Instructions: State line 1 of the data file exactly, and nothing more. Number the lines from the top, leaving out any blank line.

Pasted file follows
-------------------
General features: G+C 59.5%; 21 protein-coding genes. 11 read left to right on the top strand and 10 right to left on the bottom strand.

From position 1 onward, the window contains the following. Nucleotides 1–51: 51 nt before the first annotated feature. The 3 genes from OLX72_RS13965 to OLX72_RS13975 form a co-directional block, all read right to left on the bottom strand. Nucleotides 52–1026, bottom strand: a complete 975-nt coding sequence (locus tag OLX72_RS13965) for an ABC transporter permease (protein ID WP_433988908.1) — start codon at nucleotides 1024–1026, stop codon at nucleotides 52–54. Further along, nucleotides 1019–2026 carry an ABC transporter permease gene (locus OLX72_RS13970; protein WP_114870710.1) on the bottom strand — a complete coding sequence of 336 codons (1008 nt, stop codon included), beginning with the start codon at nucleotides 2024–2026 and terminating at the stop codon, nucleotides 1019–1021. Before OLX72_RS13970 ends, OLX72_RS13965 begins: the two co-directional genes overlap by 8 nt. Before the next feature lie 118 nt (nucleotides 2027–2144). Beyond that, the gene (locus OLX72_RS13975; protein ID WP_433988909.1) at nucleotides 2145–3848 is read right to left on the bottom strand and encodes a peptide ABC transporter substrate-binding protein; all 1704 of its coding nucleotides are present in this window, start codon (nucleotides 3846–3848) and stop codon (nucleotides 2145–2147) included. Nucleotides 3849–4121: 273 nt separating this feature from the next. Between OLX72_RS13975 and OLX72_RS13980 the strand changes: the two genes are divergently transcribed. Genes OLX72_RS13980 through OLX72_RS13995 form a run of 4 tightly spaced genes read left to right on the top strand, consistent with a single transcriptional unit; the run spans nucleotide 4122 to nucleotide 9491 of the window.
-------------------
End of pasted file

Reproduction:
General features: G+C 59.5%; 21 protein-coding genes. 11 read left to right on the top strand and 10 right to left on the bottom strand.